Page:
Appeals Court Affirms NSA Surveillance Can Be Used To Investigate Domestic Criminal Suspects
from the spooks-in-the-federal-cop-shop dept
The Seventh Circuit Court of Appeals confirms what’s already known about the NSA’s domestic surveillance: it’s not just for terrorism.
The NSA collections — done in the FBI’s name — are supposed to only gather info related to international terrorism. But that requirement has been phased out. The NSA “tips” a certain amount of data to the FBI for its own use and it has been shown in the past to do the same for the DEA, which it then instructs to obscure the origin of its info.
An opinion [PDF] just released by the Appeals Court, says basically the same thing: although the NSA’s surveillance is supposed to be used to sniff out terrorists, there’s nothing in the law that prevents it from using its collections to go after criminals.
Gregory Turner was convicted of conspiring with Prince Asiel Ben Israel (both US persons) to provide aid to Zimbabwean “Specially Designated Nationals” — in this case a group working to block the institution of more democratic processes and procedures in that country.
Turner moved to suppress the evidence, claiming that the government’s use of a FISA order to obtain information on his activities violated the NSAs foreign intelligence directives. But the court finds the directive does not limit FISA warrants to terrorism only. The government only needs to “reasonably believe” a target is an “agent of a foreign power.”
The government informed Turner it had gathered evidence using FISA-authorized surveillance. Then it refused to turn over information to him with regards to its activities. From the redacted, terribly-reproduced decision:
On February 27, 2014, Turner filed a motion for disclosure of FISA materials and motion to suppress evidence obtained or derived from FISA. The government responded to these motions with a classified brief and a sealed appendix submitted ex parte to the district court and redacted, unclassified version served to Turner. Additionally, the government filed a “Declaration and Claim of Privilege” by the Attorney General that declared, “it would harm the national security of the United States to disclose or hold an adversarial hearing with regards to the FISA materials…”
Both motions by Turner were denied. These denials have been upheld by the Appeals Court. Turner claimed the government failed to meet its probable cause requirements for the FISA warrant and also violated his First Amendment rights with its surveillance.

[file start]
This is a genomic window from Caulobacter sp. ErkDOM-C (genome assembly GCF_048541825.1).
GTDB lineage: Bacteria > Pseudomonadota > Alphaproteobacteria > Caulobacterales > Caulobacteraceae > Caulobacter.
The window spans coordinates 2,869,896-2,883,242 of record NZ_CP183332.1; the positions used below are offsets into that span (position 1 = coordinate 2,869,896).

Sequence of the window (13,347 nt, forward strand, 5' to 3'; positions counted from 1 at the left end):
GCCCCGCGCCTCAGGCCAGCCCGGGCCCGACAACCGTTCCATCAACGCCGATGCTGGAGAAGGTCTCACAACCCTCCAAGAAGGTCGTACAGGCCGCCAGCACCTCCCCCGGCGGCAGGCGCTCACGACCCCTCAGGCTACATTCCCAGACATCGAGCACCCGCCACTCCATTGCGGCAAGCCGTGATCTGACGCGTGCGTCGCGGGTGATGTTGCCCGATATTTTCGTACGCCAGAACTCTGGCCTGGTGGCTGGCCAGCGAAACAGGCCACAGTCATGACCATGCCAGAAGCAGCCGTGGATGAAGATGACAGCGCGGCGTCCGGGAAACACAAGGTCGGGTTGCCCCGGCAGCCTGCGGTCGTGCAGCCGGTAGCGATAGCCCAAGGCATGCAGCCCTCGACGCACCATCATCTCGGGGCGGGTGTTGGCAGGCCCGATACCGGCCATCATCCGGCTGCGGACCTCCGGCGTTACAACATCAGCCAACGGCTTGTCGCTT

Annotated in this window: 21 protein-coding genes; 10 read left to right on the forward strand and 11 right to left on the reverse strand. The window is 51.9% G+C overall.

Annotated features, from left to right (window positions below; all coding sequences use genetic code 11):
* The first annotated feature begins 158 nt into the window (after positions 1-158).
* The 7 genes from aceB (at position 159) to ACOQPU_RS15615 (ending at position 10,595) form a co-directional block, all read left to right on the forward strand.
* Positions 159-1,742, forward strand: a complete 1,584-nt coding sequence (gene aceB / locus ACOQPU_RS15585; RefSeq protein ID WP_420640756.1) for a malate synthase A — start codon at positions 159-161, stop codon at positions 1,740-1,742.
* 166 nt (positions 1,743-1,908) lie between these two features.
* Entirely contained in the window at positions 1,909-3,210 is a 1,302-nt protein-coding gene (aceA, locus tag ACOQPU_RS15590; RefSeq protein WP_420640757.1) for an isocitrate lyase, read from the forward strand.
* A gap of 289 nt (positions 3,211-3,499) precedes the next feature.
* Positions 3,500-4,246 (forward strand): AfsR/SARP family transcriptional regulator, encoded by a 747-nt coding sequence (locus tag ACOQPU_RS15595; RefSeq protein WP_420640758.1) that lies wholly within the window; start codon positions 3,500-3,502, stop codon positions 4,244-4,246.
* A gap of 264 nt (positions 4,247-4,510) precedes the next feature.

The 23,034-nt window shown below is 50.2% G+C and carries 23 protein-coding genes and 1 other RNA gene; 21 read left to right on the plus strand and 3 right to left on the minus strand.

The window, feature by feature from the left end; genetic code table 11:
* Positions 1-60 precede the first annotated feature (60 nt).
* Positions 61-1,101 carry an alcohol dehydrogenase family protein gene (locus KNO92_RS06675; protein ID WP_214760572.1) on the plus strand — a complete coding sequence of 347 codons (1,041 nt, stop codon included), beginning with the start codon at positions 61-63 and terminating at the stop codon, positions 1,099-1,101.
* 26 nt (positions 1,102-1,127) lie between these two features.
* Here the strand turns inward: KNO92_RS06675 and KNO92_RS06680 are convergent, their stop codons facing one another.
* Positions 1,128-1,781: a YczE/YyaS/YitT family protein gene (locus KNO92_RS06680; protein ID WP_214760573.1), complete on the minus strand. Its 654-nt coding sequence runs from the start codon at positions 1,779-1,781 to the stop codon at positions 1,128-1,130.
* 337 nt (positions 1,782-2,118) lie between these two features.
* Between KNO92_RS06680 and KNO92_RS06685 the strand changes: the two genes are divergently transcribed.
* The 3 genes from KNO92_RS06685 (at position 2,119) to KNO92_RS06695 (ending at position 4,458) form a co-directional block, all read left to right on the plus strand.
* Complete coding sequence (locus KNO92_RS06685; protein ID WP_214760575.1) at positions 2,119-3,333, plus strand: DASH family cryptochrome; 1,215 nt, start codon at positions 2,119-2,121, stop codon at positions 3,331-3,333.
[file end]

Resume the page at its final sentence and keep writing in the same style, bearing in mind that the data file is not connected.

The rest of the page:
Much of the court’s reasoning is redacted but it does have this to say about Turner’s assertions.
Turner contends that “FISA appears to require the communications subject to surveillance of a United States person must related directly to activities involving international terrorism as defined in FISA.” Turner misstates the law. FISA is not limited to activities involving international terrorism. FISA authorizes surveillance and searches based on probable cause that the target is an “agent of foreign power,” which relates to “any person” engaged in certain activities… on behalf of a foreign power, including “clandestine intelligence gathering activities” and “enter[ing] the United States under a false or fraudulent identity… or while in the United States… assum[ing] a false or fraudulent identity.” These activities are listed in addition to “international terrorism.”
Not only that, but the laws governing FISA-ordered activities were loosened in 2008 to encompass all sorts of criminal activity not related to foreign powers or international terrorism.
FISA, as amended in 2008, “eliminated any justification for the FISA court to balance the relative weight the government places on criminal prosecution as compared to other counterintelligence responses.” […] [T]he amended FISA statute “does not oblige the government to demonstrate to the FISA court that its primary purpose in conducting electronic surveillance is not criminal prosecution.”
As for Turner’s First Amendment claims, the court finds the activities he engaged in were not covered under the First Amendment, no matter how “right” Turner may have believed undermining the installation of a democratic government was. As the court sees it, the government established Turner was an “agent of a foreign power,” something that strips away protections normally afforded to political activity. Or maybe just political activity the US government doesn’t approve of.
Either way, it’s very clear FISA court orders can be used to engage in domestic surveillance purely to investigate criminal activity, something the NSA hasn’t exactly been forthcoming about. As long as a foreign power is somehow involved, the NSA and the FBI are interchangeable surveillance pieces, even though one of them is assumed to be mostly uninvolved in domestic surveillance of US persons.